Scrooge then sees another grave. This one belongs to Tim. He realises that his actions have contributed to the boy’s death and this causes him a great amount of sorrow.
Does Scrooge become a changed man?
Scrooge wakes up on Christmas Day and immediately decides to change his ways. He clears the townsfolk’s debts, makes charitable donations, and invites everyone to his home for Christmas dinner. It’s here where he promises to make amends to everyone, including Bob, who he makes his business partner.
By changing his attitude toward others, Scrooge has become a changed man. He becomes happier, kinder, and more optimistic about life and living, which are qualities he saw in the various people in his life during his travels through time.
What can we learn from Scrooge: a Christmas Story?
Despite his painful past, Scrooge learned that he could still find happiness in life. This is something we can all try to do, as our present and future lives don’t have to be shaped by the events that previously defined us.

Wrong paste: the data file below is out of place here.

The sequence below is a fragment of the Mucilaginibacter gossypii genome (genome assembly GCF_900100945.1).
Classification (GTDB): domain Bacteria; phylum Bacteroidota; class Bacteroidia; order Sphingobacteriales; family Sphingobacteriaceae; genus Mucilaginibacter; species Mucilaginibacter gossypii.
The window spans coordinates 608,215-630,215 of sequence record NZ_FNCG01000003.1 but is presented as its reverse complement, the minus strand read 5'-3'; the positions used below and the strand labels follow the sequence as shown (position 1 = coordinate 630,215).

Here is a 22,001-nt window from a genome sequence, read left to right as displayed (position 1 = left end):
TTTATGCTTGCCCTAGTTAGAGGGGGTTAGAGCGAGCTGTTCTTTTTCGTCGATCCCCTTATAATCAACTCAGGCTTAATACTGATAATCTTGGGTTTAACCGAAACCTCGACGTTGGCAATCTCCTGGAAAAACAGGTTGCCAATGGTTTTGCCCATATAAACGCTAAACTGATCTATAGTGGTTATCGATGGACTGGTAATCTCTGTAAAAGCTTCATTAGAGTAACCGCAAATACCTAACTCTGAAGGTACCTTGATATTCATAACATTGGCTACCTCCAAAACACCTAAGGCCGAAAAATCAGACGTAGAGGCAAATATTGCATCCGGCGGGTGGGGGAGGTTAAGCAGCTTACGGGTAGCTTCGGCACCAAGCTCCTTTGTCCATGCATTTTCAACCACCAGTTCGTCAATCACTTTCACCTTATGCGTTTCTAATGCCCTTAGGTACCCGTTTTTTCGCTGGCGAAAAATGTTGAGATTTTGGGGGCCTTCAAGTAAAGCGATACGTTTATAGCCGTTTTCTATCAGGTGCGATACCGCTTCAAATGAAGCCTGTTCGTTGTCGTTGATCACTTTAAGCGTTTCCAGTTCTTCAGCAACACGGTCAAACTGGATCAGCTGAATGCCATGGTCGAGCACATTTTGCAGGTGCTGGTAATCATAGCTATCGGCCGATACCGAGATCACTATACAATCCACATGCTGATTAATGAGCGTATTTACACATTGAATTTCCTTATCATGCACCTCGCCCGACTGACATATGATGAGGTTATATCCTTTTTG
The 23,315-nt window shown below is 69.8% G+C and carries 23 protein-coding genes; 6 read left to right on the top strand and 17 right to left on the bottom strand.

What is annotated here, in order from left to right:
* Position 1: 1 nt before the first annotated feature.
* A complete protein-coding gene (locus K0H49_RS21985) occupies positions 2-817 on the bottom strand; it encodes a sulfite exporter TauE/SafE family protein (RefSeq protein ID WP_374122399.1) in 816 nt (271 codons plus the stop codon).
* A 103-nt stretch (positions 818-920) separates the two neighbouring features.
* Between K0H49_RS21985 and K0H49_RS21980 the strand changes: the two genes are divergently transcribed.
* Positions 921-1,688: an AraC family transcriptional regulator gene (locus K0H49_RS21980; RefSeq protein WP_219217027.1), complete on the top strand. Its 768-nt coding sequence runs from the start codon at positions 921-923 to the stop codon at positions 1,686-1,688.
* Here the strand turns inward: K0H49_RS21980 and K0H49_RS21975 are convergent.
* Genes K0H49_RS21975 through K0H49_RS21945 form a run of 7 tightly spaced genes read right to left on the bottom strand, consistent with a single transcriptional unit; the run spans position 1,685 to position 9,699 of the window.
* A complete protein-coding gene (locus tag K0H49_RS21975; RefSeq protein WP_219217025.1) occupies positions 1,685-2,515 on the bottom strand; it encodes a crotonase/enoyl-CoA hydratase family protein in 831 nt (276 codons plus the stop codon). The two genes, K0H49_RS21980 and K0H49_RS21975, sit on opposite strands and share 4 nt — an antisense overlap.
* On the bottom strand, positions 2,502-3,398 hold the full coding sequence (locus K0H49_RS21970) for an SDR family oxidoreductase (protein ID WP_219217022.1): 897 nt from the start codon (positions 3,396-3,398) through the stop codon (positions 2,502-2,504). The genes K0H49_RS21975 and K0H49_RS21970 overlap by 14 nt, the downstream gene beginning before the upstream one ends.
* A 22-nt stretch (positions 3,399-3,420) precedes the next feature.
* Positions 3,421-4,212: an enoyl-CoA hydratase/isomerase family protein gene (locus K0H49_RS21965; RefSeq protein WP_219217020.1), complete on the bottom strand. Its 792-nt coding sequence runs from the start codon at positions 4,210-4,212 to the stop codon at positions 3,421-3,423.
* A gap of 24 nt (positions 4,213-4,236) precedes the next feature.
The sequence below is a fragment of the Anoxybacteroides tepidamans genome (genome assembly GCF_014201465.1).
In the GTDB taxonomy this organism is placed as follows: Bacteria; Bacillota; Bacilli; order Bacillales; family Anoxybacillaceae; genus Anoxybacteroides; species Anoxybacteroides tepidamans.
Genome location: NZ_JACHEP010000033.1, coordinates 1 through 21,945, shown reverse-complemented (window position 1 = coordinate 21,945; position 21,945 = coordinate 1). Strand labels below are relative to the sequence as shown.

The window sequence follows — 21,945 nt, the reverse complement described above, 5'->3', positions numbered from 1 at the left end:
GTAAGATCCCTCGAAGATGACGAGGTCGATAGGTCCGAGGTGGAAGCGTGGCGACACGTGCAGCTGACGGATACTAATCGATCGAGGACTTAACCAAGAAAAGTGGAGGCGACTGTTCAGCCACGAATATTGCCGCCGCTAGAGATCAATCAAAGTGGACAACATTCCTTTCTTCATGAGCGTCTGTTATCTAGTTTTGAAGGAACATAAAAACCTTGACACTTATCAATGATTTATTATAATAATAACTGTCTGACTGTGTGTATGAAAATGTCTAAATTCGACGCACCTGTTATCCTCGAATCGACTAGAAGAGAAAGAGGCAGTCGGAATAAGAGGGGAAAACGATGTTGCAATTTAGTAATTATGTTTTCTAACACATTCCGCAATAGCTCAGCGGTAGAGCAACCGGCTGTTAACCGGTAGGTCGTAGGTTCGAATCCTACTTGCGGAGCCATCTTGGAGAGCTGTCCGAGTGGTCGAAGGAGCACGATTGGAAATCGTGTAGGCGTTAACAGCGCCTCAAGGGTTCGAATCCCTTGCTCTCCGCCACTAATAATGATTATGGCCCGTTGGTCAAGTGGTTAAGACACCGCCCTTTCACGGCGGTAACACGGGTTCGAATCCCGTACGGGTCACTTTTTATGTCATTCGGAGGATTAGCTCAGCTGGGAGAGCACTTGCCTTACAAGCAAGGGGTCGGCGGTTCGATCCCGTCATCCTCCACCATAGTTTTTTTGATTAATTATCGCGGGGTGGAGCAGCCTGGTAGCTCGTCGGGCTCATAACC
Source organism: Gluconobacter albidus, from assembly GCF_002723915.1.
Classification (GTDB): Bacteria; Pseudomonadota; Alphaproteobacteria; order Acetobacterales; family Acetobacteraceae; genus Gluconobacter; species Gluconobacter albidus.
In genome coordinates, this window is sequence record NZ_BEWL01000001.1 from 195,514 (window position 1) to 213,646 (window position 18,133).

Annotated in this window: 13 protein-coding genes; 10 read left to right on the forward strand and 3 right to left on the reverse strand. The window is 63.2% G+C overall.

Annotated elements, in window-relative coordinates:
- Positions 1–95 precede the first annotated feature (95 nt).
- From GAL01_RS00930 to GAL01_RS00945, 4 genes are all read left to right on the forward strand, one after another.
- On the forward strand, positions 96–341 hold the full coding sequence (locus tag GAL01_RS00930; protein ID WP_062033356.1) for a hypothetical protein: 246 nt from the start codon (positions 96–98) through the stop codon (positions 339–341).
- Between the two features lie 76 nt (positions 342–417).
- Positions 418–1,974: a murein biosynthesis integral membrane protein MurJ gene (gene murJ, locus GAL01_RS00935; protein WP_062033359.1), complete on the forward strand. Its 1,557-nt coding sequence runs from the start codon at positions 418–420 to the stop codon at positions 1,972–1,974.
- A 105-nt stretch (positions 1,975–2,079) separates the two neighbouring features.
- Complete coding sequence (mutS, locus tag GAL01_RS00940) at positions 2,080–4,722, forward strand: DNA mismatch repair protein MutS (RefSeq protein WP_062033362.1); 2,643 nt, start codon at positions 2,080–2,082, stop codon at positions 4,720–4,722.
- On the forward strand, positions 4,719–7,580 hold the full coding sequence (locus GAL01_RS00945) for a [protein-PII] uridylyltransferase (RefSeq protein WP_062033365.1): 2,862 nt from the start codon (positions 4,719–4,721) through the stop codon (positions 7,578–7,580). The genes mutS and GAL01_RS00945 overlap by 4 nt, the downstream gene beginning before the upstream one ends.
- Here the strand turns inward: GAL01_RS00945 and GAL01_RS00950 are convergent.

Scrooge also discovered he had the power to change not just his own life but that of others too. We can do the same. A kind word, a charitable act, and a hand of friendship are just some of the things we can offer to the people around us. By doing so, we could do much to make their lives better, as Scrooge did when he altered the course of young Tim Cratchit’s life as well as the lives of his family and the people in the town. By taking such positive steps, we can also learn that the happiness we cause in others can lead to the happiness we experience in our own lives.
The movie (and the original story) also teaches us that the pursuit of money can’t make us happy. Scrooge lost the love of his life as a consequence of his money-loving ways and he lost time with Harry too, but by the end of the story, he learned that other things, such as the joys of family and friendship, were much more important than wealth. This is something else we might want to consider if we spend too much time working at the expense of our families.
These are just some of the lessons we can learn from Scrooge’s story. Can you think of any more? If so, please leave us a comment below with your thoughts.
Read More: Scrooge Movie Review